My first posting as a second lieutenant in the Royal Engineers was to an artisan works company in Egypt. That meant travelling on a troopship; a mode of transportation for the troops is one-quarter the way up from a slave ship to a liner. Even as a low-ranking officer, I had a small cabin to myself with a porthole.
After finding my cabin, I was ordered to inspect the ship with a party, which consisted of the captain, the senior military commander and some others, all of much superior rank. I had been designated the "ventilation officer," which meant visiting every part of the ship every day to take the temperature to ensure that as many were alive to disembark as embarked, so I needed to be able to find my way.
To do so on a 50,000-tonne ship after one rapid tour is a challenge: up ladders, down ladders, along corridors, up on deck. Did I locate every part of the ship every day? I must have because all the needed temperatures were so noted daily on the form I had to submit.
The war had been over for a year, but the national emergency was still on. Men were being called up to replace those coming home from long absences abroad.Not many complained. We were still alive and had food, whereas many were dead and others starving.
From Alexandria, I took the train to Fayid, which is half way down the Great Bitter Lake on the Suez Canal. There to meet me was the commanding officer of the unit; a charming Scotsman named Macdonald, not much older than me, with the rank of captain. The unit consisted of Macdonald, another officer, a sergeant, a corporal, 400 German PoWs and me. It was a tented camp set in the desert with barbed wire all round and a watchtower. To my surprise, I noted the man in it was a German, which led to a memorable remark, "that's not to keep the Germans in; that's to keep the Egyptians out."
Indeed, nobody bothered if a German walked out of camp. There was nowhere for him to go. To get back to Germany, he first had to get clothes, make his way to Alexandria, somehow get on to a ship to Italy, travel the length of that country knowing that Italians hated Germans, cross the Alps and home. One man made it, and he wrote to his friends in our camp. Indeed, having one less prisoner to ship was a benefit.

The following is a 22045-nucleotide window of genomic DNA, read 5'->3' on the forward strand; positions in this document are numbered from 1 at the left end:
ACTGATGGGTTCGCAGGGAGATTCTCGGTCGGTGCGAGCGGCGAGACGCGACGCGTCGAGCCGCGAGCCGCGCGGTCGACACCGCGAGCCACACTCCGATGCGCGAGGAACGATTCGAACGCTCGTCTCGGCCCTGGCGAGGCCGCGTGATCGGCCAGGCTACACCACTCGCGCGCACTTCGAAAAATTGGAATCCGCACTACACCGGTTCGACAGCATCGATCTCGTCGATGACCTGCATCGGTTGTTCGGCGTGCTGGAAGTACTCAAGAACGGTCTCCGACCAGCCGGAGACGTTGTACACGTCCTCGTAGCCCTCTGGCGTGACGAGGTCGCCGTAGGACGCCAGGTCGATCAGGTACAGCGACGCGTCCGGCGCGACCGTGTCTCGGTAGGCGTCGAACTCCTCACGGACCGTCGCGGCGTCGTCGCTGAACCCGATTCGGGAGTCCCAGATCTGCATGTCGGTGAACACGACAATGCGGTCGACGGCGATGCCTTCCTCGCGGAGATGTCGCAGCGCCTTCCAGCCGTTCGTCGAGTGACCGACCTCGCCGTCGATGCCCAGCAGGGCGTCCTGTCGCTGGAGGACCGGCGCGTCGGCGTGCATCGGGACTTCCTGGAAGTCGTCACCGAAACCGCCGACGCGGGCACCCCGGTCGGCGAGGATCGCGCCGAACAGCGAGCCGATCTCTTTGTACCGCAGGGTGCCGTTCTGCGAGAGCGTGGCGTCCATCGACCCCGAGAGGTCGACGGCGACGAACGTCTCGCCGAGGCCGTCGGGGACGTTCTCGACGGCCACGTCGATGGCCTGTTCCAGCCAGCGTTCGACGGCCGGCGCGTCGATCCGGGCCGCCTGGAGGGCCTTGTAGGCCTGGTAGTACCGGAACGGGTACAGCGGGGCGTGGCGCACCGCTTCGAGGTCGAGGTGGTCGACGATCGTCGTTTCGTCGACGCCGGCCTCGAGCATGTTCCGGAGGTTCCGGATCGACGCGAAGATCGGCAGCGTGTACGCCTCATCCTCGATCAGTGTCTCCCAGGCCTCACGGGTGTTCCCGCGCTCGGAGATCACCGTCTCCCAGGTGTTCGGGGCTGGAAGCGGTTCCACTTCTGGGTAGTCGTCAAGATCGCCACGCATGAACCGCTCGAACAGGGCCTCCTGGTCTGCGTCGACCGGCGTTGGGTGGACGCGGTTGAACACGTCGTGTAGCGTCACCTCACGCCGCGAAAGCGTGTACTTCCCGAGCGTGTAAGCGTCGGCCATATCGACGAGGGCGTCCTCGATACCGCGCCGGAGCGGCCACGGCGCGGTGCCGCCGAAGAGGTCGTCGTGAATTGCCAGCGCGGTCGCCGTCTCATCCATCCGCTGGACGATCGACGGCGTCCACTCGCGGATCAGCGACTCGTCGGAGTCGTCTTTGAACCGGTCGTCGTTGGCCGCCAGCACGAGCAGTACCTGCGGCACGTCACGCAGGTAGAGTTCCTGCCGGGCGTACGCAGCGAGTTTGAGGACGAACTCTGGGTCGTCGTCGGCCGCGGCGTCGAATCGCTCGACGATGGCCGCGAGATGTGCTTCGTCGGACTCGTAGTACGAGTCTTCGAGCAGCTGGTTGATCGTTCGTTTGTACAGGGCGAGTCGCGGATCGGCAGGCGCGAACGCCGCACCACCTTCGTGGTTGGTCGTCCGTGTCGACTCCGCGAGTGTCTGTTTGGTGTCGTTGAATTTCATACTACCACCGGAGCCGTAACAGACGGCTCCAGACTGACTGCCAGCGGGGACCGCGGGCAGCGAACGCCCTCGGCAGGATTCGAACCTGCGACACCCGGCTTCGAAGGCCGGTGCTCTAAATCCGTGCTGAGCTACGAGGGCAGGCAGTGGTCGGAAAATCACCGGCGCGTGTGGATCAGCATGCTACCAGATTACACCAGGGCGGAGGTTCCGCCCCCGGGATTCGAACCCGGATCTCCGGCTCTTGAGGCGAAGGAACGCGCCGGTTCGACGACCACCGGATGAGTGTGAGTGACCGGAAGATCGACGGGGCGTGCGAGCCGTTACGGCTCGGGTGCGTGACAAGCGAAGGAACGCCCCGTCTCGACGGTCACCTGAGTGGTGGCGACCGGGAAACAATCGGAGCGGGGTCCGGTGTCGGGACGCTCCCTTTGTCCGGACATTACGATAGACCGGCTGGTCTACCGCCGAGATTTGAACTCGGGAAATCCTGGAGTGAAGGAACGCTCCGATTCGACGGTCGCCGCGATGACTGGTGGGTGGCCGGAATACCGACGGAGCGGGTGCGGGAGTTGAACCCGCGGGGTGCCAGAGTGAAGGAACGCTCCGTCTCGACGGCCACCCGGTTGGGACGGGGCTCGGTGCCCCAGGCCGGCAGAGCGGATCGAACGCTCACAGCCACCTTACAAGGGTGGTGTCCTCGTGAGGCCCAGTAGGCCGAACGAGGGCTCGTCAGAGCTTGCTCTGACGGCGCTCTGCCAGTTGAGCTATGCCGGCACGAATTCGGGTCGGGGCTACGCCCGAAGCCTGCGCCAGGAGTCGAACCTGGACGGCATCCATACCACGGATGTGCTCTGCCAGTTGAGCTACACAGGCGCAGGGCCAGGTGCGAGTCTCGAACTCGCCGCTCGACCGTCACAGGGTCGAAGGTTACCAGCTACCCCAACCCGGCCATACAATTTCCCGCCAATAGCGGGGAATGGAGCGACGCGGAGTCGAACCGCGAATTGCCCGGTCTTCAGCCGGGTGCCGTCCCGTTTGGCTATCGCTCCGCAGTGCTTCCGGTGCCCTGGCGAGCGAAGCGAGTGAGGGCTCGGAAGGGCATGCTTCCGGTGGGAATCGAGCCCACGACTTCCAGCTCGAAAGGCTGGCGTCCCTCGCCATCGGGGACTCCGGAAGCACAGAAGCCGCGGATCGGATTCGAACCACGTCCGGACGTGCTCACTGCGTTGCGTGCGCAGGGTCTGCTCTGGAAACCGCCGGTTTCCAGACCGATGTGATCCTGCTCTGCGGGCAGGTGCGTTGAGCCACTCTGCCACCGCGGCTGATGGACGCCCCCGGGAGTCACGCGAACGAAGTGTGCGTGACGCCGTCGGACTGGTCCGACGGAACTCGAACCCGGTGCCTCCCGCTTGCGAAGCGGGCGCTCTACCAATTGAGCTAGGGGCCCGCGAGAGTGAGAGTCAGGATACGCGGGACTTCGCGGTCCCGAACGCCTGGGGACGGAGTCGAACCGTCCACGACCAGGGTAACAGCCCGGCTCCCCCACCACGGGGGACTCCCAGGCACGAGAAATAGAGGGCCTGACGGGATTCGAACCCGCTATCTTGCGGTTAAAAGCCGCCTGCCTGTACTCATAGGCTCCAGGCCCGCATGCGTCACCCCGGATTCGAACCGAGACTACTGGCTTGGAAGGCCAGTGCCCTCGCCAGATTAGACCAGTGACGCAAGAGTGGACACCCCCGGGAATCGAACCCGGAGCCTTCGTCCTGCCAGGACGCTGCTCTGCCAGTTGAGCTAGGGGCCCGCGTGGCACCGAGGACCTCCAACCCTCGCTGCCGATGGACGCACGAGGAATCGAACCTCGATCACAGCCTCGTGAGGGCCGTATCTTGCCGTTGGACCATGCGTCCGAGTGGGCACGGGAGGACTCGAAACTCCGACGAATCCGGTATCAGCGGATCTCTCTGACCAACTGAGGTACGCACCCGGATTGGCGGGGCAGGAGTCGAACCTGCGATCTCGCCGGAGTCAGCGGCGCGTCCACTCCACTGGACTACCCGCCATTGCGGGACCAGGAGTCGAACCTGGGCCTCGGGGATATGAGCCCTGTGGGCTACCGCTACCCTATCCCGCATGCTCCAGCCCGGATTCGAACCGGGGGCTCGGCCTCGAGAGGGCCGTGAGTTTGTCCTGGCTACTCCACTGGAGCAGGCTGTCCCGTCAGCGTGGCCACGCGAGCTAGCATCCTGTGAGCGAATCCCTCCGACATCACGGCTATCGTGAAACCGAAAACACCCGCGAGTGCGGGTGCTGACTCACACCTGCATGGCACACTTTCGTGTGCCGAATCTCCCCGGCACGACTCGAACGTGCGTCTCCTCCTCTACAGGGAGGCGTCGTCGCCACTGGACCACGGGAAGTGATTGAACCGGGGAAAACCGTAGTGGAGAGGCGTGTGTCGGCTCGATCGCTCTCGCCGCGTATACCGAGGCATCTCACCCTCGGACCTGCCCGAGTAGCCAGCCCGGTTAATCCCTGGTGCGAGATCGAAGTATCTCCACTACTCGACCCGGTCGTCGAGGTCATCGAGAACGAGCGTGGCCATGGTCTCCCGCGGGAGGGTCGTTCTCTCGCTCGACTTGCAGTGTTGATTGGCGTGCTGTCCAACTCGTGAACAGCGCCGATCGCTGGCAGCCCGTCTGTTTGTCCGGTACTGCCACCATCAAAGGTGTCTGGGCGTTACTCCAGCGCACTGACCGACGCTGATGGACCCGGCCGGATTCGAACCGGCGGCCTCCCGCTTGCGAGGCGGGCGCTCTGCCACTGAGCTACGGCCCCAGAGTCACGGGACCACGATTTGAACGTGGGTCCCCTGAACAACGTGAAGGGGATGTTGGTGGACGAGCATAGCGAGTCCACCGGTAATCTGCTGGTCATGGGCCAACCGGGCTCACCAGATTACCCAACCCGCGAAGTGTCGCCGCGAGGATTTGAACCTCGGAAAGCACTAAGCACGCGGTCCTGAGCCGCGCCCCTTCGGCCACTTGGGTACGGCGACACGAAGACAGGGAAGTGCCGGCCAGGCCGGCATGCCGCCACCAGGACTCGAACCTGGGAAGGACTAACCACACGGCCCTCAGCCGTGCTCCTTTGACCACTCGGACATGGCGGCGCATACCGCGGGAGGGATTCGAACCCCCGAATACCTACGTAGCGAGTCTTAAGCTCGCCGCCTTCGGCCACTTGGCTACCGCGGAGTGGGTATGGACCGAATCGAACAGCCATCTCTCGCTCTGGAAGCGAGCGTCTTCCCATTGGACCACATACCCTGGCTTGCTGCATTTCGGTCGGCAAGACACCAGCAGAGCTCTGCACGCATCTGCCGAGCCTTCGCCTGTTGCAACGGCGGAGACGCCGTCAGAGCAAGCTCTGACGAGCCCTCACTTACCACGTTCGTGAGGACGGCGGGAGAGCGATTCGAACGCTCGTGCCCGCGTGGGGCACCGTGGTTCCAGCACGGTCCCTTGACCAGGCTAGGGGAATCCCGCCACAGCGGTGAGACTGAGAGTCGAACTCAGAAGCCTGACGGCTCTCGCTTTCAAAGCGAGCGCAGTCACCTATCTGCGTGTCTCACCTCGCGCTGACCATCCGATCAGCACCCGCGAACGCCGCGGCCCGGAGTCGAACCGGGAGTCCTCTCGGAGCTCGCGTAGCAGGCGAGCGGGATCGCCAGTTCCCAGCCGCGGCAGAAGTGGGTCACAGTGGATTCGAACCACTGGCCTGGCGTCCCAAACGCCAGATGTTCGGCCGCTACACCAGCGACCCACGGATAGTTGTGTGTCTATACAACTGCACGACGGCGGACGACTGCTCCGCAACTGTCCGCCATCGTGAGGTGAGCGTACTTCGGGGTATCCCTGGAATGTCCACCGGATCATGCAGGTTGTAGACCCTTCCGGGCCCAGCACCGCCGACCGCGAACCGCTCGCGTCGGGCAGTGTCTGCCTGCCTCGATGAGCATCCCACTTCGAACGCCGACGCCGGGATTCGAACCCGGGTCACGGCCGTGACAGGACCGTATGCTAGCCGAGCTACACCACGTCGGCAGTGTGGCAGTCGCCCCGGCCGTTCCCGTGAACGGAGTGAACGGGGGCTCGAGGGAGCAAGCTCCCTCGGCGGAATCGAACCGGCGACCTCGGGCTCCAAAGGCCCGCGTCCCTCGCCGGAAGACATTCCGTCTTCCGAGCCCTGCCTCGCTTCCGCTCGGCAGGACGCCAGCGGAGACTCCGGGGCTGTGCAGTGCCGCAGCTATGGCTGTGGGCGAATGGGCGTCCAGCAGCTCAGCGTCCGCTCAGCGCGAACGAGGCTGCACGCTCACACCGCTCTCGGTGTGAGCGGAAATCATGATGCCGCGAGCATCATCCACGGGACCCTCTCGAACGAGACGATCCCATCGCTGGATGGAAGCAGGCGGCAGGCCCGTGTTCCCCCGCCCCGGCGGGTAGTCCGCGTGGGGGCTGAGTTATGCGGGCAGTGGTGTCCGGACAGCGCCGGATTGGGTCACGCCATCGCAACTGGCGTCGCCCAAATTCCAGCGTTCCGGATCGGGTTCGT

The Germans were the remains of Rommel's army and the soldiers were the equivalent of our Royal Engineers. They had been viewed as honourable soldiers, as opposed to the inhumane actions of the Germans in Russia. Minimal friction took place between them and us. Fate had put us all there together and we better get on with it. Being a prisoner was terrible, but not without benefits. Not only were they fed, but were paid a tiny allowance so they could send food back home, where their families were starving. They thought the Allies were starving Germany on purpose to teach them a lesson.
Our officer's mess tent had been imaginatively modified. There was a bar along the ridge covered with cloth and that was supported at either end by rods up to a frame holding up the outer leaf of the tent so the canvas inside was taut. And a perimeter wall stood three-feet (.9 m) high. We had a fireplace, lit every evening in winter because, after dark, Egypt can get cold. It felt like a living room.
Our job was to construct married family quarters. The Germans did the work for their own officers, under our overall control. So, it was hot, but they were glad to be working. Boredom is the curse of imprisonment.
It saddens me to look back and realize the British were intending to run the Middle East, as in the past, and were so sure of their grounds that they were not only going to have an army there, but it would be secure enough for wives and children too.
The prisoners were being sent home on a priority basis, depending on Nazi associations, home dependants, etc., but in early 1948, the married family quarters were finished and the remaining prisoners were to be repatriated. That meant our unit was to be disbanded and when that happens, a company's inventory must be handed into the quartermaster in charge.
We had everything we were meant to have and more, namely, a generator. During a power cut, every unit's lights would go off but soon ours would return. What to do with it? There was a scandal brewing because the officer's yacht club had made a wharf from Bailey bridge parts. That was a very naughty thing to have happened and everybody was nervous. Luckily, Macdonald knew the quartermaster, so he went to ask him. Could we just hand it in? No way, we would have to explain where it had come from. Could we give it away? No way, we might finish up with a court marshal. What to do? Bury it!
The following day I was busy, but in the evening, I asked Macdonald how we were to go about burying the generator. Macdonald looked at me innocently and said, "What generator would that be, Ted?" I asked no more questions.
Back in civi street a month later, I started to live on five pounds a week, none found, instead of the five pounds I had been receiving all found. But I survived like the rest us, with a wealth of experience and having suffered no fighting.
NOVEMBER 2010 SENIOR LIVING MAGAZINE VANCOUVER ISLAND
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